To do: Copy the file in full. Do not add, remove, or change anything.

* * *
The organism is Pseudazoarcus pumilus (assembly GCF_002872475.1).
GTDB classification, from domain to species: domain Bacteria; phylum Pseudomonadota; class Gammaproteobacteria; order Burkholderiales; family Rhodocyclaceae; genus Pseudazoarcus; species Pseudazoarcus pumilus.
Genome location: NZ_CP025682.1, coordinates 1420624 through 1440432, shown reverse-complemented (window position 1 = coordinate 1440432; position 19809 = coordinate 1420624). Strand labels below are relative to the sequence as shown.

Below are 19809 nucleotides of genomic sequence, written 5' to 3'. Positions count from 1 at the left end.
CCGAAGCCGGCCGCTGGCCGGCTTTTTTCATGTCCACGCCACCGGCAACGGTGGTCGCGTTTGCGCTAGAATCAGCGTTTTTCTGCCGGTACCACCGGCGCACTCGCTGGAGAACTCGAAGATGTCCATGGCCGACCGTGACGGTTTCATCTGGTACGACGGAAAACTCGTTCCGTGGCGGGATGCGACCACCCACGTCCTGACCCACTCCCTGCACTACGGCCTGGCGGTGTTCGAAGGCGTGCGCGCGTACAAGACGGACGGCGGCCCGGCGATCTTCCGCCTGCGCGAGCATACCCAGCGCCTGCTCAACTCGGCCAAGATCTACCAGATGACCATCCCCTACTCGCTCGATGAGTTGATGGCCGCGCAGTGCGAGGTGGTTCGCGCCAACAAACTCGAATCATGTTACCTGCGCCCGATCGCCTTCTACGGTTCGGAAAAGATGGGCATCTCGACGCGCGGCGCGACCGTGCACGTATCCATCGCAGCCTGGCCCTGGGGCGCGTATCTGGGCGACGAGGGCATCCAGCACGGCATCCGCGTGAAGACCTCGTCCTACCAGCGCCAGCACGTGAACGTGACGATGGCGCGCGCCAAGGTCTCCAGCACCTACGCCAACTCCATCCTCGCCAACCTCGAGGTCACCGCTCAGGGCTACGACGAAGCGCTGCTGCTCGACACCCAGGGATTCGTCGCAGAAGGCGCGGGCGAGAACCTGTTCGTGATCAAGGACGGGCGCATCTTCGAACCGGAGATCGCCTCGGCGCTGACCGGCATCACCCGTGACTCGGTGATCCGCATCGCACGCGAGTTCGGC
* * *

The organism is Pseudazoarcus pumilus (assembly GCF_002872475.1).
GTDB classification, from domain to species: domain Bacteria; phylum Pseudomonadota; class Gammaproteobacteria; order Burkholderiales; family Rhodocyclaceae; genus Pseudazoarcus; species Pseudazoarcus pumilus.
Genome location: NZ_CP025682.1, coordinates 1420624 through 1440432, shown reverse-complemented (window position 1 = coordinate 1440432; position 19809 = coordinate 1420624). Strand labels below are relative to the sequence as shown.

Below are 19809 nucleotides of genomic sequence, written 5' to 3'. Positions count from 1 at the left end.
CCGAAGCCGGCCGCTGGCCGGCTTTTTTCATGTCCACGCCACCGGCAACGGTGGTCGCGTTTGCGCTAGAATCAGCGTTTTTCTGCCGGTACCACCGGCGCACTCGCTGGAGAACTCGAAGATGTCCATGGCCGACCGTGACGGTTTCATCTGGTACGACGGAAAACTCGTTCCGTGGCGGGATGCGACCACCCACGTCCTGACCCACTCCCTGCACTACGGCCTGGCGGTGTTCGAAGGCGTGCGCGCGTACAAGACGGACGGCGGCCCGGCGATCTTCCGCCTGCGCGAGCATACCCAGCGCCTGCTCAACTCGGCCAAGATCTACCAGATGACCATCCCCTACTCGCTCGATGAGTTGATGGCCGCGCAGTGCGAGGTGGTTCGCGCCAACAAACTCGAATCATGTTACCTGCGCCCGATCGCCTTCTACGGTTCGGAAAAGATGGGCATCTCGACGCGCGGCGCGACCGTGCACGTATCCATCGCAGCCTGGCCCTGGGGCGCGTATCTGGGCGACGAGGGCATCCAGCACGGCATCCGCGTGAAGACCTCGTCCTACCAGCGCCAGCACGTGAACGTGACGATGGCGCGCGCCAAGGTCTCCAGCACCTACGCCAACTCCATCCTCGCCAACCTCGAGGTCACCGCTCAGGGCTACGACGAAGCGCTGCTGCTCGACACCCAGGGATTCGTCGCAGAAGGCGCGGGCGAGAACCTGTTCGTGATCAAGGACGGGCGCATCTTCGAACCGGAGATCGCCTCGGCGCTGACCGGCATCACCCGTGACTCGGTGATCCGCATCGCACGCGAGTTCGGC